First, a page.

8 Regional Spirits We’re Taking Home as Souvenirs

Small-batch boozes are exploding, but you’ll rarely find them outside their home cities. So when we travel, they’re our new go-to memento. Here bartenders share bottles worth the baggage fee.

Bon Appétit, by Gray Chapman

In terms of becoming familiar with a new city, we all know that there’s one thing that beats Yelp, TripAdvisor, and your type-A friend’s alphabetized Google doc of recommendations every time, and that thing is boozing with the locals. Now, thanks to the creativity of small-batch craft distillers in practically every city around the country, many a humble backbar is ripe with local roots and street cred. So, to really get your bearings, skip the Instagrammable mural and saddle up at happy hour: you might find a whiskey in Seattle made from heirloom Washington State malts, a Hawaiian rum distilled from single-estate Oahu sugarcane, or an Atlanta brandy made from North Georgia apples. Some might call this “overindulging on vacation,” but we prefer the term “exploring the nuances of a region through learning about its terroir.” And you know we’re going to follow it up by pre-paying that $25 checked baggage fee to make way for a suitcase full of liquid souvenirs.

In this, er, spirit, we asked eight bartenders around the country for the juice that sums up their hometowns. Here’s what they told us.

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“It might sound corny, but ASW Distillery Armour & Oak Apple Brandy tastes like driving through the north Georgia mountains in the fall with the windows down. Made from apples grown at Mercier Orchards in the Appalachian hills two hours north of Atlanta, it’s more cocktail-friendly than a lot of other apple brandies because of its higher proof, and it handles dilution (a.k.a. ice) quite well.” —Adrian Fessenden-Kroll, Watchman’s

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New York

“At first we were like, ‘Oh no, not another gin taking up shelf space.’ But we were pleasantly surprised. Neversink Spirits Gin uses apples sourced regionally for the base—who knew apples and juniper were meant for each other? I’m a big fan of it in a martini: It holds up really well to most vermouths.” —Claire Sprouse, Hunky Dory

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“Some consider the aronia berry, or chokeberry, inedibly tart. But this Chicago distillery brings out the indigenous Midwestern superfood’s full potential with Apologue Aronia Berry Liqueur. Its sharp kick tames and complements the brash spiciness of rye in our riff on a classic New Orleans cocktail, La Louisiane.” —Pat Ray, The Violet Hour

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San Francisco

“Local guy Matt Pennington started this brand by DIY’ing bitters and gins. He makes BarMatt Equatorial Amaro with distilled Pinot Noir as the base, so yeah…wow. The result is deeply complex and bitter. Usually I suggest having a nip after dinner, but before dinner works too. And actually I wouldn’t say it’s a bad idea to have a wee cheeky in the middle of dinner either.” —Jacob Racusin, The Snug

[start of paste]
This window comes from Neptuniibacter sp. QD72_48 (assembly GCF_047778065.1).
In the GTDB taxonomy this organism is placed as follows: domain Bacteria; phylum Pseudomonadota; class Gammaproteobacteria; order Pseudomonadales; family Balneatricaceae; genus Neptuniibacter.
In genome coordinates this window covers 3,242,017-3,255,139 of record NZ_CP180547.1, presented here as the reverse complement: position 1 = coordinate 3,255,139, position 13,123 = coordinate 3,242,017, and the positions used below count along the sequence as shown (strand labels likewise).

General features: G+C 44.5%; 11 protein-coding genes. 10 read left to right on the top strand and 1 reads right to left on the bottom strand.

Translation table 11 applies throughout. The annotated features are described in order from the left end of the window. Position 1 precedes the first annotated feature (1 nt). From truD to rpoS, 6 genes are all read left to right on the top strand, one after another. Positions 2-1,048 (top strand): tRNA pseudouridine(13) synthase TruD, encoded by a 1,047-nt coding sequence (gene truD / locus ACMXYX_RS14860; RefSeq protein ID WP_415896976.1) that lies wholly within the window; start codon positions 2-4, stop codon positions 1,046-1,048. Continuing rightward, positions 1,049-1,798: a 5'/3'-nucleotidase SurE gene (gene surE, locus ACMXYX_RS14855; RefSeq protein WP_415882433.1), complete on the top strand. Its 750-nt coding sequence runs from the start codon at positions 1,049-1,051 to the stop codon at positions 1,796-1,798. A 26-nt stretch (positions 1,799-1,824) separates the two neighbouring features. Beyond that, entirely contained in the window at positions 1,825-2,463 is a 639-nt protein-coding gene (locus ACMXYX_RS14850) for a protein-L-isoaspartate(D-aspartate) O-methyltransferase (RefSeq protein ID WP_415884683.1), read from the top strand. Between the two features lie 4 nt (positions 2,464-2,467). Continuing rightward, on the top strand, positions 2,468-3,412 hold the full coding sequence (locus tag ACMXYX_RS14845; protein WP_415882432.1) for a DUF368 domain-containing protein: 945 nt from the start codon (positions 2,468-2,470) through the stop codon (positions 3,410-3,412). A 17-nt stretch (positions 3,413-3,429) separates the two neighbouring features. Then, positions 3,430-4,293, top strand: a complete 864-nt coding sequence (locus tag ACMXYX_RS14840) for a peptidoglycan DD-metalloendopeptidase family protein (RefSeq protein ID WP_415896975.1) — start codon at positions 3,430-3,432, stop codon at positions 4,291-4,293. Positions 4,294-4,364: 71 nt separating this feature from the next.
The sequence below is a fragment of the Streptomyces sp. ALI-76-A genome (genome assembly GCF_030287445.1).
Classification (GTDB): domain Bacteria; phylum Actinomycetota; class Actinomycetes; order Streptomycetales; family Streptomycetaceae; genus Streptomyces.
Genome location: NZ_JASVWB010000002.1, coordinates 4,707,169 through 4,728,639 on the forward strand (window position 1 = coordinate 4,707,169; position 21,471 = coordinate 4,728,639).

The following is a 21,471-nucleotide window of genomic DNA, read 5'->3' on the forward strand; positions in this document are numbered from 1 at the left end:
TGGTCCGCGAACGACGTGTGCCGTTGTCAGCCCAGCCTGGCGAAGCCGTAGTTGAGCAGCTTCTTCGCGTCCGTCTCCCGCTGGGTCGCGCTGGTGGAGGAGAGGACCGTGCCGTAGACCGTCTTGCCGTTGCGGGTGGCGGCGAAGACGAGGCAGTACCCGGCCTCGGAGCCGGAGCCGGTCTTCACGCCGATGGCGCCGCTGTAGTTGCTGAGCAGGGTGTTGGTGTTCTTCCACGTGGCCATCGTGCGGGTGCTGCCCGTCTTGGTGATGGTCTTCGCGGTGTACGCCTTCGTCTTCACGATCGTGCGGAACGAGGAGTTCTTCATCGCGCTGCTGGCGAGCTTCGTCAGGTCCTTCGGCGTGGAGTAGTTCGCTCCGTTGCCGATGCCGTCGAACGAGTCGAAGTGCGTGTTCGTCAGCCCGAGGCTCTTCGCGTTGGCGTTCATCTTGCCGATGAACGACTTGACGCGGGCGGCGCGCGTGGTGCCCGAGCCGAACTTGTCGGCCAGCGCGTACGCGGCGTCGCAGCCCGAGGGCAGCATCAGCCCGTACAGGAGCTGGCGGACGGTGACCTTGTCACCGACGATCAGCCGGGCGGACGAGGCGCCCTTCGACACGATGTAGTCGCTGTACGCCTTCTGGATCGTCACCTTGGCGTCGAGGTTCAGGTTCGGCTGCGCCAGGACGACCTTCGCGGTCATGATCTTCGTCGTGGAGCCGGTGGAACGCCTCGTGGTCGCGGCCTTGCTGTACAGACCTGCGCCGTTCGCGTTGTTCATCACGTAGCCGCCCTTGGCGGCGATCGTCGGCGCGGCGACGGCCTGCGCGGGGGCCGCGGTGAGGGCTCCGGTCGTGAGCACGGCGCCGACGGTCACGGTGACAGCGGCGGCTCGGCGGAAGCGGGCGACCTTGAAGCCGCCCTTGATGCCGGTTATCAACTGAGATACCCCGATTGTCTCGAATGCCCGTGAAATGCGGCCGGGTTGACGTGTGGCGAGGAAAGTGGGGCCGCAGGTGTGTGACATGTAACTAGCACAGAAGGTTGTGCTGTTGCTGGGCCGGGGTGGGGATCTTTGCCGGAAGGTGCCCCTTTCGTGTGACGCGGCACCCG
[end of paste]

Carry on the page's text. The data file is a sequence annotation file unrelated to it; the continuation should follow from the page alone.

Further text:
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“Daiquiris have taken a beating over the years. You’ll see them blended, served in a 60-ounce cup, and hanging from people’s necks by a lanyard. But a classic one with a great local rum helps tell a story. Manulele Distillers makes its Kō Hana Kea Rum from heirloom Oahu sugarcane instead of molasses for a distinct aroma that shines in cocktails.”—Justin Park Bar, Leather Apron

Bottle of Midnight Marigold



“Marigold is something we’ve been tinkering with in cocktails; it has an almost hay-like flavor, and goes well with spice and bitters. And, let’s be honest, it’s pretty. And kind of weird. I collaborated with a small absinthe distillery in Bastrop, Texas, to create Violet Crown Midnight Marigold. It’s a maceration of all sorts of herbs and spices, like coriander, caraway, and ginger, along with marigold petals, cinchona bark, and wormwood. It has this great herbal tea flavor with a bitter backbone and a little sugar. We use it in negroni variations—it adds an herbaceous quality, almost like Chartreuse but a little less in-your-face.” —Ryan Erlichman, Midnight Cowboy

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Washington D.C.

“Kat Hamidi and Peter Pastan are OG members of the D.C. food and bev community and self- taught vermouth-making magicians. Capitoline White Vermouth is unlike any I’ve tasted: golden, piquant yet silky, with candied lemon, saffron, honey, rose petals, and cinnamon as an ode to Kat’s Persian heritage. It’s great for cocktails or simply on the rocks with a lemon twist.” —Amanda Carpenter, Bad Saint

Bottle of Copper Works whiskey



“At No Anchor, we get alotof tourists. So, we try to show them something special to this region. American single-malt isn’t an officially recognized category, but a lot of distilleries here in the Pacific Northwest are trying to change that. Copperworks Distilling Single-Malt Whiskey sources heirloom malts from Skagit Valley Malting, which is basically the least sexy industry you can get into because everything takes years to accomplish. But there are some really cool flavors coming from those malts, with the nuance of Scotch and the approachability of American whiskey. I like making Manhattans with this stuff; the playful, bright qualities go well with dry vermouth. But honestly, the right way to drink good whiskey is however you like it.” —Chris Elford, No Anchor and Rob Roy